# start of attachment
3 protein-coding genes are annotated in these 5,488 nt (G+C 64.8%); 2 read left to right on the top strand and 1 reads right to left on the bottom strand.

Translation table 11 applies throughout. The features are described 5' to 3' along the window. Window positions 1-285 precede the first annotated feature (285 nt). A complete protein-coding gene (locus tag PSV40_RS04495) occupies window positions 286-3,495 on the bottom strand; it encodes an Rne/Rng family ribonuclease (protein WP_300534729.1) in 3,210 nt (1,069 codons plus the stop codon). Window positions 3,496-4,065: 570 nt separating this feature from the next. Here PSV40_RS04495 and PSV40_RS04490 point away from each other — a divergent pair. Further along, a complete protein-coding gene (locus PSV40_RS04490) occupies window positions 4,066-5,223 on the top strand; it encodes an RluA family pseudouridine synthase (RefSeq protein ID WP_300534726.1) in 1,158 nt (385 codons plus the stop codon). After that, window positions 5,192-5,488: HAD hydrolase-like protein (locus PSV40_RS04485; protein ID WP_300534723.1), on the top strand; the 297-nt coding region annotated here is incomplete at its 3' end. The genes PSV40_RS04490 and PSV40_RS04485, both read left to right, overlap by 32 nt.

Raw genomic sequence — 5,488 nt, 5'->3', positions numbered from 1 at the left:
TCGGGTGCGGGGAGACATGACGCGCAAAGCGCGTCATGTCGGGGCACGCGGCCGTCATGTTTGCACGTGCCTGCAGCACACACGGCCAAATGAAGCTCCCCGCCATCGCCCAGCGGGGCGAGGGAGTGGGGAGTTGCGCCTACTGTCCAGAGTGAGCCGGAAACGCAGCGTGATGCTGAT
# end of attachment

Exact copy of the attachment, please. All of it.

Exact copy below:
3 protein-coding genes are annotated in these 5,488 nt (G+C 64.8%); 2 read left to right on the top strand and 1 reads right to left on the bottom strand.

Translation table 11 applies throughout. The features are described 5' to 3' along the window. Window positions 1-285 precede the first annotated feature (285 nt). A complete protein-coding gene (locus tag PSV40_RS04495) occupies window positions 286-3,495 on the bottom strand; it encodes an Rne/Rng family ribonuclease (protein WP_300534729.1) in 3,210 nt (1,069 codons plus the stop codon). Window positions 3,496-4,065: 570 nt separating this feature from the next. Here PSV40_RS04495 and PSV40_RS04490 point away from each other — a divergent pair. Further along, a complete protein-coding gene (locus PSV40_RS04490) occupies window positions 4,066-5,223 on the top strand; it encodes an RluA family pseudouridine synthase (RefSeq protein ID WP_300534726.1) in 1,158 nt (385 codons plus the stop codon). After that, window positions 5,192-5,488: HAD hydrolase-like protein (locus PSV40_RS04485; protein ID WP_300534723.1), on the top strand; the 297-nt coding region annotated here is incomplete at its 3' end. The genes PSV40_RS04490 and PSV40_RS04485, both read left to right, overlap by 32 nt.

Raw genomic sequence — 5,488 nt, 5'->3', positions numbered from 1 at the left:
TCGGGTGCGGGGAGACATGACGCGCAAAGCGCGTCATGTCGGGGCACGCGGCCGTCATGTTTGCACGTGCCTGCAGCACACACGGCCAAATGAAGCTCCCCGCCATCGCCCAGCGGGGCGAGGGAGTGGGGAGTTGCGCCTACTGTCCAGAGTGAGCCGGAAACGCAGCGTGATGCTGAT